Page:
Portrait of Stephanie McCalla

Stephanie McCalla

Stephanie McCalla, associate professor in the Department of Chemical and Biological Engineering in MSU's Norm Asbjornson College of Engineering, has received the Vice President for Research Meritorious Technology/Science Award. Given to a person whose significant contribution to science and technology has the potential to transfer to the private sector, the award comes with a $2,500 honorarium.

McCalla, who received the National Science Foundation's prestigious $500,000 CAREER award in 2019, is a recognized expert in the engineering of biochemical reactions for medical diagnosis. By amplifying the biochemical signal of molecules such as genetic material associated with cancer, traumatic brain injury and other medical conditions, the technology enables rapid and early detection before symptoms emerge.

Missoula-based FYR Diagnostics is among the companies that have helped to put McCalla's research into practice. A licensing agreement in 2018 enabled the company to apply a technology called Ultrasensitive DNA Amplification Reaction, or UDAR, that McCalla developed with Tomas Gedeon, professor in the Department of Mathematical Sciences in MSU's College of Letters and Science. The company is using UDAR to develop diagnostic tools for cancers, neurodegenerative conditions and other diseases in humans as well as crop and livestock diseases.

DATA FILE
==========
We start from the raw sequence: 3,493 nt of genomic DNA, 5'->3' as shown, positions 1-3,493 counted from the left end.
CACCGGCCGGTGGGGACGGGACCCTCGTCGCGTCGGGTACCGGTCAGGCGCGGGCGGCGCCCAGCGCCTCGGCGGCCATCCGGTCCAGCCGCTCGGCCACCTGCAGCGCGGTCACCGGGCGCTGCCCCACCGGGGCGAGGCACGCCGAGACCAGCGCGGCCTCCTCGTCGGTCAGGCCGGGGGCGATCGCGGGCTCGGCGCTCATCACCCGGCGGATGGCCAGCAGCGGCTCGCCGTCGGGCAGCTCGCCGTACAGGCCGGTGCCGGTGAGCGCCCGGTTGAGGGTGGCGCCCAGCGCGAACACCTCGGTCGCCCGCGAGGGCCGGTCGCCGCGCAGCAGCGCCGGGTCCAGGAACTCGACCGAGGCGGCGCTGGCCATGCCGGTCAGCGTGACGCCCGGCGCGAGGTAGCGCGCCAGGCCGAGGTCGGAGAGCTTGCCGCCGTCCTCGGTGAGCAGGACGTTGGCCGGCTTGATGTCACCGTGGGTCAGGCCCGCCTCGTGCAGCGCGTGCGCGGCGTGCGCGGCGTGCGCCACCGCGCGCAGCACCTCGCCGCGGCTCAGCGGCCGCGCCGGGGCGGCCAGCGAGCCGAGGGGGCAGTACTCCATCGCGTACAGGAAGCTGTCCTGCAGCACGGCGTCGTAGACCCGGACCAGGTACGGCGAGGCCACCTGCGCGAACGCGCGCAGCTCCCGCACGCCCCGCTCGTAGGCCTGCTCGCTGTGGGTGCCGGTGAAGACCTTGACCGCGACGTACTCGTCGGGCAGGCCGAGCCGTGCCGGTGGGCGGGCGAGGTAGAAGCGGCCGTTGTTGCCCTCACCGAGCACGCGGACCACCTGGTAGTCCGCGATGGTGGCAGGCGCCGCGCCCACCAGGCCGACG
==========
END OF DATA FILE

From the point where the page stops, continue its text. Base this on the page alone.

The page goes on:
UDAR "demonstrates a dramatic leap forward in the development of new diagnostics tools," wrote Sarjubhai Patel, president and co-founder of FYR Diagnostics, in his nomination letter. He noted that McCalla's "drive to advance her leading-edge research to commercialization and impact many lives" makes her an ideal candidate for the award.

In another example, McCalla's work with an undergraduate student working in her lab, Pablo Martínez Cruz, led to them developing a microscope technology that could control the temperature of fluid samples over a wider range and with a faster response time. Cruz, who earned his bachelor's in biomedical engineering from MSU, has collaborated with McCalla to start a company called ThermaOptix that is commercializing the tool and testing it in other labs.

Quinton King, senior technology manager in MSU's Technology Transfer Office, noted McCalla's "focus on delivering meaningful impacts for public benefit" which has led to "innovative and direct solutions for real-world problems."